A five-member committee composed of Washington growers, packers and sales house workers has settled on grading standards for the commercial release of WA 38, the new Washington State University-bred apple to be sold under the brand name Cosmic Crisp.
The group has been meeting since 2016 to establish grading and packing standards for the new variety in advance of its first commercial release, slated for later this year. The resulting standards stem in part from WSU and Washington Tree Fruit Research Commission studies into such things as color development, starch and dry matter.
“The group tried to keep the standards not too overbearing,” said Jill Burbery, marketing manager for Proprietary Variety Management, the company contracted by WSU to manage the variety and its commercial rollout.
“We wanted to give some guidelines so that everyone is on the same page. It’s a proprietary apple packed across the state on different lines, which makes it different from a proprietary apple that (a grower or packer) might have complete control over.”
With that said, Burbery stressed that the standards constitute a “living document” that will change with time and experience. “We don’t want anyone to feel this is decided and this is it,” she said. “We realize, as lucky as we are to have all this research from the university, we still know that once it’s available commercially, we will see things and we’ll learn from a commercial grow, and we’ll need to account for that in the future.”
Key aspects of the grading standards:
—Fruit from third-leaf trees can be sold beginning Dec. 1.
—Fruit from second-leaf trees can be sold no earlier than Jan. 1, 2020.
—Fruit should not be harvested at less than 2.5 on the starch scale and, in coordination with release dates, must reach a minimum of 5 on the starch scale to qualify for shipment to the fresh market. Meanwhile, the Washington Tree Fruit Research Commission is working to develop a starch scale specifically for Cosmic Crisp.
—The Cosmic Crisp grading scale for defects will adhere to the Washington Administrative Code (WAC), as administered by the Washington State Department of Agriculture and U.S. Department of Agriculture, for striped or partial red varieties.
—Fruit with 50 percent to full red color, free of defects, can be sold at extra fancy grade. Fruit with 30 percent and greater red color, with defects as allowed by state code, can be sold at fancy grade but will be confined to bulk products initially. Bulk products will be sold in two-color, 40-pound tray packs or Euro cartons only.
Individual packing facilities may choose to further segment extra fancy-grade fruit for specific customers if they choose, Burbery said.
PVM and WSU have not elected to seek a private grade for the variety, which would require approval from the state Legislature. “We’re not focusing on that right now,” Burbery said. “We are focused on getting it out there in a good consistent package and putting our best foot forward for the launch.”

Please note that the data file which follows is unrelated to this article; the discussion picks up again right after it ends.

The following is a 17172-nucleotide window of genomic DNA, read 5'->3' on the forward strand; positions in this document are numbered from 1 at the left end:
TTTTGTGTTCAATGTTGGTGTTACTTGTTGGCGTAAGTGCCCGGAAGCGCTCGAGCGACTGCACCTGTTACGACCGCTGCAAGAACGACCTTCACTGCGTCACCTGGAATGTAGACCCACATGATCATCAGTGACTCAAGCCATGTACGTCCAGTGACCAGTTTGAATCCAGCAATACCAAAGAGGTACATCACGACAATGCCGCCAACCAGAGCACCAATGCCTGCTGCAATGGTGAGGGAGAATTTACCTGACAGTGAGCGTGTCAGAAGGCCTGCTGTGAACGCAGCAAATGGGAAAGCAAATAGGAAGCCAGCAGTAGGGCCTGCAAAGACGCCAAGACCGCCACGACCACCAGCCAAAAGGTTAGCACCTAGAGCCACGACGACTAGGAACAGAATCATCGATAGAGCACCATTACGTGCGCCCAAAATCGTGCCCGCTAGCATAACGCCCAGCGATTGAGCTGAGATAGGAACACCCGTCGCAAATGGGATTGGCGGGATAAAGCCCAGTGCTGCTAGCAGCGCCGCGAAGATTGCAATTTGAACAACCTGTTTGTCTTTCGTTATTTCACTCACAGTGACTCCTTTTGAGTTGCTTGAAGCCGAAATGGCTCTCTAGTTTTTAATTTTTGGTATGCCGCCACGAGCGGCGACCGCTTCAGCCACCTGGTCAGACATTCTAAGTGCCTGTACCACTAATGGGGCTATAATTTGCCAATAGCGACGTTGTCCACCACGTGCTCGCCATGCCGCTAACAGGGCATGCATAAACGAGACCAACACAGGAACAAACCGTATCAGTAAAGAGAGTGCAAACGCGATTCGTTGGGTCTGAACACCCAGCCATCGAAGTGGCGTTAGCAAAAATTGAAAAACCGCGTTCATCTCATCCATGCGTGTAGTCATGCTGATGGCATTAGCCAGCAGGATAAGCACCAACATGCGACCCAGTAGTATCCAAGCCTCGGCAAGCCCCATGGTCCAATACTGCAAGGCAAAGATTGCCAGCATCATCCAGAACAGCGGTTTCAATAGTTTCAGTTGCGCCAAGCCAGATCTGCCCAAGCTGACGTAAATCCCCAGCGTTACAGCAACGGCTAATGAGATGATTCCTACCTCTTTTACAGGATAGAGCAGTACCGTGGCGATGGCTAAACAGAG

Researchers are still wrapping up studies into the best methods to handle and store the fruit postharvest. Overall recommendations for those practices will come at a later date.
Proper handling of the fruit will be crucial to a successful rollout — one that has huge ramifications for Washington’s apple industry, given the sizeable investment. Growers planted 632,000 trees in 2017 and more than 6 million trees last year, with a projected 5 million to be planted this year, according to PVM President Lynnell Brandt.
Working with WSU tree fruit breeder Kate Evans, PVM has developed production models for trees by maturity level, based on an 85 percent packout and 3 percent attrition rate on trees. The production estimate for 2019 is 467,000 boxes overall — 287,000 boxes from second-leaf trees, and 180,000 from third-leaf.
As expected, the production models increase dramatically in future years, to over 2 million boxes in 2020 and 5.6 million boxes in 2021.
“These are models. They can’t account for every nuance, but it does give us a fairly good picture,” Brandt said.
PVM projected that another 2 million trees would be planted in 2020, but that number may have been too conservative given the $10.5 million marketing campaign launched last fall for the variety, he said.
“Our rationale at the time we set the projection, which is typical, is that we would have a ramp-up and then people would want to see how it’s performing. There’s a wait-and-see attitude,” he said. The promotional effort may mean even more interest — heightened consumer interest begets retailer interest, retailer interest begets packer interest, and so on.
“As we have additional pressure on commodity selections to return a cost of production, people are anxious to know what to go to,” he said. “This launch, we think, is going to capture everybody’s attention.” •
—by Shannon Dininny
Related: Packing options for Cosmic Crisp